But such arguments are basically flawed. The fact that you have bought something does not mean that you have an inalienable right to make copies. After all, how many people think that because they bought a freezer they have a ‘right’ to make copies of it?
But the reality is that the practical problems of making a copy are copy protection enough. Even the humble paperback is not worth scanning and printing. Apart from the serious number of hours needed to scan a paperback, the printing cost, unless you are a commercial printer, is simply prohibitive. In simple terms, you would not spend 12 hours of your time and $25 in ink or laser to make a single copy, especially if you can buy a copy in you local mall for $5.95.
So in the real world, that is the world defined by physics that has real items such as people, books, gravity and so on, copy protection is achieved because the costs of making commercially useful copies are so high that commercial wisdom provides copy protection.
Now in the computer world, copying is a trivial and inexpensive activity. Just think about it. Copying the folders on your C drive onto a backup drive is now so simple that anyone can do it.
So the traditional controls that ensure copy protection no longer work in the computer environment. In fact, the situation is suddenly changed. Copy protection now has to be an active situation, whereas before it was passive.
Copy protect your documents, files, ebooks, reports & training courses against unauthorized copying
How can copy protection be achieved when making copies is so simple that it is trivial?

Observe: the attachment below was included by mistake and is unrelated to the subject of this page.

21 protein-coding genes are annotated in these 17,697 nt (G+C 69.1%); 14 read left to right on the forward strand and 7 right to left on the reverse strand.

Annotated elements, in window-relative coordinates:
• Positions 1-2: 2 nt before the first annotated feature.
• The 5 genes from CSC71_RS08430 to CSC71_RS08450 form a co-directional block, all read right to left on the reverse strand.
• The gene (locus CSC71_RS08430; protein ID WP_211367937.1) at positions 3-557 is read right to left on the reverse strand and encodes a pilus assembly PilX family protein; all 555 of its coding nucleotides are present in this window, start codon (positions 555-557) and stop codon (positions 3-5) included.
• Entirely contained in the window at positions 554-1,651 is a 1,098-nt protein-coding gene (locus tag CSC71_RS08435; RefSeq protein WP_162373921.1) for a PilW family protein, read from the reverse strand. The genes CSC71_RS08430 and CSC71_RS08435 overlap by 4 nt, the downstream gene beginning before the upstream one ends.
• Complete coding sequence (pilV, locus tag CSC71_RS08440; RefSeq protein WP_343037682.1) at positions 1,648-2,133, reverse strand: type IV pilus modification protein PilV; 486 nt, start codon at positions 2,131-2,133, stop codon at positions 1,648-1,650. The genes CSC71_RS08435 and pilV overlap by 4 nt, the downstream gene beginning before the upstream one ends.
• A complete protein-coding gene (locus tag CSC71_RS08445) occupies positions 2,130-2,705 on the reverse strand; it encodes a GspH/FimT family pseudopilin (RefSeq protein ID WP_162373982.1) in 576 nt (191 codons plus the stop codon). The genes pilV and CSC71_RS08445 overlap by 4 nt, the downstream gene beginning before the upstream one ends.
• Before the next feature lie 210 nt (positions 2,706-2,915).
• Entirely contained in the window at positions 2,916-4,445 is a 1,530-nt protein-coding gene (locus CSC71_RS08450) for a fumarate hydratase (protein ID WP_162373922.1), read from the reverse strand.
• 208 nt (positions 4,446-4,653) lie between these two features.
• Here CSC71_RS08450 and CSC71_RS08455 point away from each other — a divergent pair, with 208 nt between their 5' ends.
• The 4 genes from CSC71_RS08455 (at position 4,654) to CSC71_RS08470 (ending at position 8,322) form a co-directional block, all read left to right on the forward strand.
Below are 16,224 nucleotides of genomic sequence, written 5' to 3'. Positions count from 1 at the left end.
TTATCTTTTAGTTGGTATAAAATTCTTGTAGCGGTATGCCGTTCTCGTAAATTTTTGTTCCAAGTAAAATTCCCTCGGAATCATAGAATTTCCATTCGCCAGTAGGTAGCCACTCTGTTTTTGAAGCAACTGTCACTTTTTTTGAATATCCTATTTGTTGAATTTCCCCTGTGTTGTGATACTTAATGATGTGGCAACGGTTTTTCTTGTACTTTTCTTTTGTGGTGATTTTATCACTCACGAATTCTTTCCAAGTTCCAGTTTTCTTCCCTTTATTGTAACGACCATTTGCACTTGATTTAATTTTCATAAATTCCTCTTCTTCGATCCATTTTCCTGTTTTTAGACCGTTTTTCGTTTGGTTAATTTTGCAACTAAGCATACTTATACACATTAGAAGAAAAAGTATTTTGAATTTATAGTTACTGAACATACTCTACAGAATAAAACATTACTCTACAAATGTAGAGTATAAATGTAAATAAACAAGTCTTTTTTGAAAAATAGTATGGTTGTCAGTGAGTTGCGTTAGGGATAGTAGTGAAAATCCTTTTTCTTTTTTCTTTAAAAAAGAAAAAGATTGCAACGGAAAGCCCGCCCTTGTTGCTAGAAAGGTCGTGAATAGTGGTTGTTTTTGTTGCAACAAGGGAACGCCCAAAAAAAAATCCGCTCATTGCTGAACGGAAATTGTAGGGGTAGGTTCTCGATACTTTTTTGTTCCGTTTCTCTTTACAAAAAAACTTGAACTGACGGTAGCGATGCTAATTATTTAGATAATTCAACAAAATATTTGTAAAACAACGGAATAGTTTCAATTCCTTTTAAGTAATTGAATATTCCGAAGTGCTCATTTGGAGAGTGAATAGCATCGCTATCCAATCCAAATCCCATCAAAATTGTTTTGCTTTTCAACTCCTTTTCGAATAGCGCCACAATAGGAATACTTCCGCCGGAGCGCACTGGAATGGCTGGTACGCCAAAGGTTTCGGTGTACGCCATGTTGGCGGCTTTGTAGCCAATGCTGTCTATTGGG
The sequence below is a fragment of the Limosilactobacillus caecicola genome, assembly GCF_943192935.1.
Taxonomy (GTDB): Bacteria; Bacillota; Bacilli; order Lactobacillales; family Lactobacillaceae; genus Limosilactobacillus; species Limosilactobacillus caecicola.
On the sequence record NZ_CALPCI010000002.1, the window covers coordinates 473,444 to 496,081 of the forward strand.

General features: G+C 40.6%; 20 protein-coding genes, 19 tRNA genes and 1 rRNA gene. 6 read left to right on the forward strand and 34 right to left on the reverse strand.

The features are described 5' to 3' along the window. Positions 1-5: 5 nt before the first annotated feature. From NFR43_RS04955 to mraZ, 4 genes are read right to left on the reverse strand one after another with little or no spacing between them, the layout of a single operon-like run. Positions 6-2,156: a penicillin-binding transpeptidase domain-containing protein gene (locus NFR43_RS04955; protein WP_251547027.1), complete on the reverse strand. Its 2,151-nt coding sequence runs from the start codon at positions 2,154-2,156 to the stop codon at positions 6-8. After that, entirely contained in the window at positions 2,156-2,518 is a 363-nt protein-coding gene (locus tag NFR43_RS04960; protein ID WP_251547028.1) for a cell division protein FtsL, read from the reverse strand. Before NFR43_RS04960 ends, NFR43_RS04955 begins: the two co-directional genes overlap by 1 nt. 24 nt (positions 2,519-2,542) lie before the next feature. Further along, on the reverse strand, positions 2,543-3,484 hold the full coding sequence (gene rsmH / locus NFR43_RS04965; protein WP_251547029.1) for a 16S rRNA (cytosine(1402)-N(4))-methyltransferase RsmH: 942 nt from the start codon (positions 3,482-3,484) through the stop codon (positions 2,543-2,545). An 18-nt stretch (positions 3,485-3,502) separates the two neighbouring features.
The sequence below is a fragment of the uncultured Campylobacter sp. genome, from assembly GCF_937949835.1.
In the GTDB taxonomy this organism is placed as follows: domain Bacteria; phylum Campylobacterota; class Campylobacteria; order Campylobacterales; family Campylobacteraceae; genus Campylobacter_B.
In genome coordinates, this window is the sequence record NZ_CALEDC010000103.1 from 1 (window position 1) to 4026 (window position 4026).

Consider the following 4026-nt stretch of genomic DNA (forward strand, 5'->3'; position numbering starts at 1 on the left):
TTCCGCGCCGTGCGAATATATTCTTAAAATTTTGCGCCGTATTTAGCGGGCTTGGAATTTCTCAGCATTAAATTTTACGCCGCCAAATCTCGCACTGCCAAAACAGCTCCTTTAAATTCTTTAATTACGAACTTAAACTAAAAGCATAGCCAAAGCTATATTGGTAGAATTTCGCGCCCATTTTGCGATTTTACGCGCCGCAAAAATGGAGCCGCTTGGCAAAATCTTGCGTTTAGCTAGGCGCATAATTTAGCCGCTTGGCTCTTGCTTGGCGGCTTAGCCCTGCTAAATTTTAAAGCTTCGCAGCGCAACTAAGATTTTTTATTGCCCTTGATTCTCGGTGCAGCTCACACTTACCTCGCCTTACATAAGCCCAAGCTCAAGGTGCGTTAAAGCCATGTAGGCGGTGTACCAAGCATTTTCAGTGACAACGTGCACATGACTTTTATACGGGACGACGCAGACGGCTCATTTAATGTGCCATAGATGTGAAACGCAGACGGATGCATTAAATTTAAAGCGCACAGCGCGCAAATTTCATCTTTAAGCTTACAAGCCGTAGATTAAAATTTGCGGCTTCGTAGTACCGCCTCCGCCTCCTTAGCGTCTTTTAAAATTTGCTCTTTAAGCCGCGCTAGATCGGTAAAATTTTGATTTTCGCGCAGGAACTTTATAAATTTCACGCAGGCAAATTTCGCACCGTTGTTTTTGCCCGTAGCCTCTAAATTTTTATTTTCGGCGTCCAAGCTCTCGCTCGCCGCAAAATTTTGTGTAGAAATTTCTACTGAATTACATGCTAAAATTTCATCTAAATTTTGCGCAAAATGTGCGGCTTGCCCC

The first thing to realize is that it is only useful to make a copy of something if you can actually use that copy. And, more importantly, that only you, the copier, can make use of the copy.
After all, the whole point of copy protection is that only the purchaser is able to make use of the copy. That does not prevent them being able to let their friends look at or listen to what they have on their computer. But copy protection should prevent, very actively, anyone except the rights holder (the purchaser) from being able to use the copies. After all, whilst it is perfectly reasonable for the owner to make use of copies, there is no good argument at all to say that other people should be able to use copies where they have no rights to them.
But in the normal computer environment, a copy is a copy is a copy and they are all perfect!
So you cannot stop people from making copies, or from achieving perfect copies. Yes, I know that it seems to be mission impossible, but we have to look at the difference between making copies and being able to use them. And this is the key to copy protection. Is there a technique that allows you to personalize information so that only a specific individual can use it? Because if you can do that, then you have effectively achieved copy protection. And that is because it is the ability to use a copy that has become more critical than the ability to make copies. Since if making copies is trivial, costs nothing, and anyone can do it, then controlling the ability to make use of a copy achieves the same result.
So copy protection is not achieved by trying to stop someone from copying a file. After all, that would be the same as defying gravity in a black hole or getting more interest from lending money to a bank than they charge you for borrowing money! It can only be achieved by making sure that only the licensed person is able to make use of the information in a file. And that can only be achieved by using encryption. Because that is the only realistic way in which you can actually ensure copies cannot be passed on to other people without authority.
So if you want to achieve copy protection you have to look under the hood. You cannot stop people making copies of files on computers, so don’t even think of it. But you can control the ability to use the contents of those files by using cryptography to prevent misuse by those who are not authorized. So copy control can be achieved, but the way of achieving this is, to use the modern phrase, counter-intuitive.
See also PDF copy protection.